One year ago, teacher Donna Gerling sought help for the severe knee pain hurting her quality of life. She was diagnosed with osteoarthritis in both knees. It's a common joint problem that results in pain, swelling and the inability to do many of life’s activities. Her doctor said that while a total knee replacement — a surgery to replace her damaged joint surfaces with medical-grade metal and plastic — might be a good option for her, she was not yet a candidate because she was overweight.
“I was devastated,” Gerling said. “I cried a lot.”
She said her knee pain was so severe that affected her ability to keep up with her job as a teacher.
“I remember sitting at my desk at school planning one of my few trips out of the room for the day, making sure I did as much as I could while I was gone, such as go to the restroom, make copies, call a parent, talk to a teacher, find supplies,” she said. “All because I did not know how many trips I had in me that day.”
Gerling knew something had to change, and when that same physician recommended MU Health Care’s Joint Health Program, she decided to give it a try. The Joint Health Program combines group exercise designed for patients with joint pain with dietary counseling provided by a registered dietitian, physical therapy and health behavior counseling. It can help patients achieve their goals for addressing their pain, improving function and opening up treatment options to enhance their quality of life. The six-month program is guided and supervised by an integrated team of health care professionals who work together to help each individual patient, with the option for patients to re-enroll at the end of the six-month period.
After a year, Gerling says the Joint Health Program revolutionized her life.
“It has made me put taking care of myself as a priority,” she said. “Exercise has become a way of life for me now.”
Gerling has lost more than 20 pounds during her year in the program. That is 10% of her starting body weight. But more than that, her knee pain has decreased, her balance, strength and function have improved. Most important, Gerling feels like she has her life back.
“It has made me so much more confident and able to do the things I want to do and live the kind of life I love,” she said.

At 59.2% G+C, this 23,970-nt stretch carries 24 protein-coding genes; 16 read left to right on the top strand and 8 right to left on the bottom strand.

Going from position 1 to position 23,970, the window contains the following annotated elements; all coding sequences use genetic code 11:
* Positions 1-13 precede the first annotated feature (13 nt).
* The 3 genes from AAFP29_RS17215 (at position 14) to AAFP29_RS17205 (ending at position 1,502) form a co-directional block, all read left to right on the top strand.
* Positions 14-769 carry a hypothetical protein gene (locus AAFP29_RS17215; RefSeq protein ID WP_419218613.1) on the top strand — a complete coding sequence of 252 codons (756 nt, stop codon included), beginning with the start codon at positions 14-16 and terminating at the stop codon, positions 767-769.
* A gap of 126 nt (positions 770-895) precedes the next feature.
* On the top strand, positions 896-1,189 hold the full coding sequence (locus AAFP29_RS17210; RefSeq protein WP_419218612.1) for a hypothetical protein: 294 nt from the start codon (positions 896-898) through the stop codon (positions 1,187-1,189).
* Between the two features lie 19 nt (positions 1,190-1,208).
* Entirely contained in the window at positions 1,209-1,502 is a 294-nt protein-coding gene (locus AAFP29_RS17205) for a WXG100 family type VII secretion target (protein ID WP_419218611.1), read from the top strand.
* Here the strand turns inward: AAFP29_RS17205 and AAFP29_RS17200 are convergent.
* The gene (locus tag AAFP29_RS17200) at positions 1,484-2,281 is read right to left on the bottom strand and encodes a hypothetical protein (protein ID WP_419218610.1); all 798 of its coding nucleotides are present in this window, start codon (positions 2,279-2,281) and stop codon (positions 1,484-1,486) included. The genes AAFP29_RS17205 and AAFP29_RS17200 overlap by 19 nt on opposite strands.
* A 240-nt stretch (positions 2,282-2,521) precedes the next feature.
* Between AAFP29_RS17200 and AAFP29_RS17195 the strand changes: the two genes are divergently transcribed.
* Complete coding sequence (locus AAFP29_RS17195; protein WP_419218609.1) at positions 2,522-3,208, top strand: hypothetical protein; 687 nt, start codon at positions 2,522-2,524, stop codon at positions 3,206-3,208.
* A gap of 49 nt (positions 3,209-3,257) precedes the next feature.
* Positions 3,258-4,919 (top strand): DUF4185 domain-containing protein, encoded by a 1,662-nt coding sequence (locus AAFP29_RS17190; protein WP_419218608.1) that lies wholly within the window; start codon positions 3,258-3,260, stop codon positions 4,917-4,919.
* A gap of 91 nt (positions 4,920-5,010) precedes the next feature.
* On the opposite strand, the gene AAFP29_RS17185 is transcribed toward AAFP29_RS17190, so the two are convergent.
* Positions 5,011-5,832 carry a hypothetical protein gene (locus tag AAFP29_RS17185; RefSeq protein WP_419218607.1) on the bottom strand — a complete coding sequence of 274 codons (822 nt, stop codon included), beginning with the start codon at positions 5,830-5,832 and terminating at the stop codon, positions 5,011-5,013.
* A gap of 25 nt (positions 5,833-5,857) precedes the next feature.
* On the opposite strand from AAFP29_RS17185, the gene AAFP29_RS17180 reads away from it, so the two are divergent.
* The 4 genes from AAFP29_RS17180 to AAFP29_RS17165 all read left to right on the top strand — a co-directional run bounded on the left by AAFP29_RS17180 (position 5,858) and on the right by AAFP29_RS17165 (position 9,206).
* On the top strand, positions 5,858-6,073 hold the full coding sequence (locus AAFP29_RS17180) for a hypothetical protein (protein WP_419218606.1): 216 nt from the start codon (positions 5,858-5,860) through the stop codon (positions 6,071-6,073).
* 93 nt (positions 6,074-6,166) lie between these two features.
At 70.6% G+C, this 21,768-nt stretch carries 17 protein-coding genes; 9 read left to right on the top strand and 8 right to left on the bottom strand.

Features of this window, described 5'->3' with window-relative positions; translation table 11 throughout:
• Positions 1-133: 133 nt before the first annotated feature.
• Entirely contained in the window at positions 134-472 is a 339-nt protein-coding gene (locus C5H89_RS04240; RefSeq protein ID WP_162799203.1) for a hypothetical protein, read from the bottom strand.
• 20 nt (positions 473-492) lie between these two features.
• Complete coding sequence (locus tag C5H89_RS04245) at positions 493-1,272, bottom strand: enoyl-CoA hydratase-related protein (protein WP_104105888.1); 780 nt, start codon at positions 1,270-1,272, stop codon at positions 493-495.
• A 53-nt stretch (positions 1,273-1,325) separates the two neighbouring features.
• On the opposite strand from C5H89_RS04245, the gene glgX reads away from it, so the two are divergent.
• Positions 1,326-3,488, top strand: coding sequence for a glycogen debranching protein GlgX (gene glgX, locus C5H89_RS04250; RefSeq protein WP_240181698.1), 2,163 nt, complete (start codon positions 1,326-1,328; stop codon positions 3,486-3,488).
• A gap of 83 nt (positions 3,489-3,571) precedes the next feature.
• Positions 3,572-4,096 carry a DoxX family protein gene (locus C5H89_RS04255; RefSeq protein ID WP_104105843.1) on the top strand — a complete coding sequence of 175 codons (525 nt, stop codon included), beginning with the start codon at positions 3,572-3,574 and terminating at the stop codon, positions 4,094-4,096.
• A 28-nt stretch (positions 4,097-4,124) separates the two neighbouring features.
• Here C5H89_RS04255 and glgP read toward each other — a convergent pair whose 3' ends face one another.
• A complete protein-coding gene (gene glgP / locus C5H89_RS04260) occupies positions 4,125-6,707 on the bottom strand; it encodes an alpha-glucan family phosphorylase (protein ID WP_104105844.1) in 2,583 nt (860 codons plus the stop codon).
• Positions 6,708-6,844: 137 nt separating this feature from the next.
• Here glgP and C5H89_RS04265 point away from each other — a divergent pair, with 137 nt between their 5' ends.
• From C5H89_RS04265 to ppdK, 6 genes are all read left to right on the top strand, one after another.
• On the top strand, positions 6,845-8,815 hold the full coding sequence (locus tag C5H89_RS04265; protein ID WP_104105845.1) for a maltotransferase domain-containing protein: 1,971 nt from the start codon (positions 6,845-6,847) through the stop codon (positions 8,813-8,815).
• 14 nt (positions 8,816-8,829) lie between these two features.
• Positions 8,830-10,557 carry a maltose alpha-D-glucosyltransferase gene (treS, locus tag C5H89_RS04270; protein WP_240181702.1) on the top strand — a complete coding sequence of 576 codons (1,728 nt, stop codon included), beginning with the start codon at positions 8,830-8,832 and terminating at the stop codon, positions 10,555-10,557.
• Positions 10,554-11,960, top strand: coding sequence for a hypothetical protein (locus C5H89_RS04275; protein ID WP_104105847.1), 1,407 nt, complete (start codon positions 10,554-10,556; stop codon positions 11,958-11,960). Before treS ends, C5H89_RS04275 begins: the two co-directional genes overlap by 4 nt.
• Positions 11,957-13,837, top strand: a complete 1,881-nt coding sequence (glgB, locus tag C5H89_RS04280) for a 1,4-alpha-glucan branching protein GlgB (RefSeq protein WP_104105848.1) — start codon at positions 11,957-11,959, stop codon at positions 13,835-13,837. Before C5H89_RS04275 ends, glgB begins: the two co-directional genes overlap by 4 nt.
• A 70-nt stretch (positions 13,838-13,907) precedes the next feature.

With her newfound skills, she has a plan in place for continued success. She has made exercise part of her daily life.
“I am up to two hours on my bike now, and I can actually get in and out of the kayak!” she said.
Gerling said the best part of the Joint Health program has been the people.
“All of the staff I have worked with made it a priority to get to know me, not only from a health perspective, but as a person,” she said. “I feel valued, cared for and understood.”
She said the team has been incredibly accommodating, especially with her busy life as a teacher and graduate student. She credits Renee Stucky, PhD, the Joint Health Program health psychologist, with helping her implement the important changes recommended by the team.
“She keeps me focused on my goals and reminds me constantly to celebrate my success. Dr. Stucky has empowered me,” Gerling said. “Through her I have learned to love myself and see myself as deserving of all good things life has to offer.”
Gerling said she is just getting started and encourages others considering joining or already participating in the program to not give up.
“Even when you are tired and it hurts … celebrate your successes, learn from your failures, don’t be afraid to be vulnerable or to laugh at yourself," she said. "Use the staff and their knowledge to help you reach your goals.”